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Electronic Trading: Toward an Hourly Market in Natural Gas

Fortnightly Magazine - November 15 1997

confirmations (clearing) and scheduling (back-office recording) processes.

The communications standards now exist in the data-sets for electronic data interchange already endorsed by the Gas Industry Standards Board. The business rules and flexibility to adapt over time are a necessity. To perform the faster confirmations and scheduling processes will require the adoption, by all interconnected parties, of computer-to-computer EDI-based processes. Doing so will not eliminate the people factor, it will move the people factor to coping with only the exceptions (em the 10 percent to 20 percent that doesn't fit (em rather than having to deal with the whole 100 percent all the time.

The point also is made that requests for hourly fluctuations should be verifiable. Absolutely. Hourly changes should only be made if the transporter can measure flow rate hourly and the upstream or downstream (as applicable) operator agrees that the hourly change is needed to meet demand.

Other necessary conditions to an hourly trading market:

1. Allow no reductions below prorated, scheduled quantities. Once the scheduled gas period has begun, don't permit any reduction that would "unflow" quantities to below what was already scheduled.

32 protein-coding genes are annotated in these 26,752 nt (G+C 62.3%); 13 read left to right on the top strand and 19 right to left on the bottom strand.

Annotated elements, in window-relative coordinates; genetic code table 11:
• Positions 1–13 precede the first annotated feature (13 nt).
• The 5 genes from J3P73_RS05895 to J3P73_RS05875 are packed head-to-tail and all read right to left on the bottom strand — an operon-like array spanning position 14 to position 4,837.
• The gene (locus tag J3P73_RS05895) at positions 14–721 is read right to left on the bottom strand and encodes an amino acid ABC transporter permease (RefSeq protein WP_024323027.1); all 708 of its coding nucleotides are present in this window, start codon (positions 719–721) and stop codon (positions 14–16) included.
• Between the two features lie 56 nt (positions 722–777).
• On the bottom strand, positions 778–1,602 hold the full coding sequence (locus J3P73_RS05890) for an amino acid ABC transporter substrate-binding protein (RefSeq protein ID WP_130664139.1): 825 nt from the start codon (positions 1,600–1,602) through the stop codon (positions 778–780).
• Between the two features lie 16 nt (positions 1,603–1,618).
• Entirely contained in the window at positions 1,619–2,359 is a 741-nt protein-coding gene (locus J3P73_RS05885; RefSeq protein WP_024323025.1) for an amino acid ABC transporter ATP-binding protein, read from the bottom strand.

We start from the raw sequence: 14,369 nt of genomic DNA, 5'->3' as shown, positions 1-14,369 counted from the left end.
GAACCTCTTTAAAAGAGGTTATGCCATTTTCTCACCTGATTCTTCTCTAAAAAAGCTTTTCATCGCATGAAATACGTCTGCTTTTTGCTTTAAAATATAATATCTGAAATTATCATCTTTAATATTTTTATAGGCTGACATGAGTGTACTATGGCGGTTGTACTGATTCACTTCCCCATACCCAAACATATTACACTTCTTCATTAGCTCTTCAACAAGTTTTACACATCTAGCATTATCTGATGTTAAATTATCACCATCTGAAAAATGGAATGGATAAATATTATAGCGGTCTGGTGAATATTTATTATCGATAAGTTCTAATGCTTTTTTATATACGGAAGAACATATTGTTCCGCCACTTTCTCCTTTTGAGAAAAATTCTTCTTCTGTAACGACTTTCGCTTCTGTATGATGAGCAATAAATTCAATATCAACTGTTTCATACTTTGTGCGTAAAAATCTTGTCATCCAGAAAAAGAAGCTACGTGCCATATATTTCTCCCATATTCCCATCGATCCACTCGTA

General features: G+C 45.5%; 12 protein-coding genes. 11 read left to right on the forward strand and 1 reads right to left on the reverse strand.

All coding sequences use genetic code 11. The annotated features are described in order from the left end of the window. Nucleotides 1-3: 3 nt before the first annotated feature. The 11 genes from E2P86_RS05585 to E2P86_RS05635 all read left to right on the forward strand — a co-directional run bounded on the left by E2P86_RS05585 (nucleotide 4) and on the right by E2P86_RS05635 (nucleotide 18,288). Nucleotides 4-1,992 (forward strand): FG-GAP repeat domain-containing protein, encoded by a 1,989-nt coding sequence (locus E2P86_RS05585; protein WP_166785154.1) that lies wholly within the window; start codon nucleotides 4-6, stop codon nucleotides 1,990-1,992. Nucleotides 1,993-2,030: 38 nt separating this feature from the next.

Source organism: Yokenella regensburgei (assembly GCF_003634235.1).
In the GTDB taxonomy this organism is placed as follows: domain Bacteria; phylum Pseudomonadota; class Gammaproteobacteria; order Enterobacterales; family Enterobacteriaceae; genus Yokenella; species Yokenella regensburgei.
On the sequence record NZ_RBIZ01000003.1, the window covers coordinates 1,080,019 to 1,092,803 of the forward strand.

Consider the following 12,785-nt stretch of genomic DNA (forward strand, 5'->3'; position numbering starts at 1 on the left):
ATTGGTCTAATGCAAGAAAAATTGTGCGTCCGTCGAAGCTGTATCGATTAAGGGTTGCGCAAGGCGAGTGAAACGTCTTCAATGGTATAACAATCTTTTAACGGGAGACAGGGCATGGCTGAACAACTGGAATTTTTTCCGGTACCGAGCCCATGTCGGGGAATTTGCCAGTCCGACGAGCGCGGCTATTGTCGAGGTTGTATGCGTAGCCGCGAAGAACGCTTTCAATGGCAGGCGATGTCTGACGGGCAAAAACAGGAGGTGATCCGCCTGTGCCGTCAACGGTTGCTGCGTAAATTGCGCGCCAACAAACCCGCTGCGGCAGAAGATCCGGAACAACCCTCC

2. Bumping should be implemented only once at a cycle between one-third and one-half through the calendar day, giving bumped parties an opportunity to make alternative market or supply arrangements.

3. Daily allocations and imbalance settlement procedures should include trading of similarly situated quantities with a transaction charge levied by the transporters facilitating the trading.

In the end, the ability of the gas producers and capacity providers to garner time-differentiated margins rests on an information infrastructure and exchange system, and associated business rules. This is as important a challenge as the initial restructuring of the gas business that occurred under Order 636. Failing to recognize the challenge and rise to meet it will relegate producers of the gas commodity and transportation providers to a purely wholesale low-value-added role in the energy market. This role is similar to a third world country that exports its raw materials, then repurchases the finished products at a much later stage in the value chain. Harsh words, but likely to be true if the information and communications infrastructure is not upgraded to match the challenges ahead. F

Greg Lander is chair and president of The National Registry of Capacity Rights Inc. and president of TransCapacity Ltd. Partnership, the data-service agent of the registry.

A Day-Part Market: Minimum Requirements

1. Posting of short-term firm transportation service on electronic bulletin boards and in downloadable datasets consistent with existing standards used for posting of capacity release awards.

2. Posting of transportation discounts in downloadable datasets.

3. Postings of real-time operationally available capacity (updated after each scheduling cycle) to show the daily capacity available for the remainder of the gas day at all scheduled locations.

4. Adding the primary points information to the index of customers.

5. Creating, within each pipeline's database, an inventory accessible through electronic data interchange (a capacity exchange) consisting of unsubscribed-available firm rights at points and points that can be added to a capacity release (or short-term FT contract) by any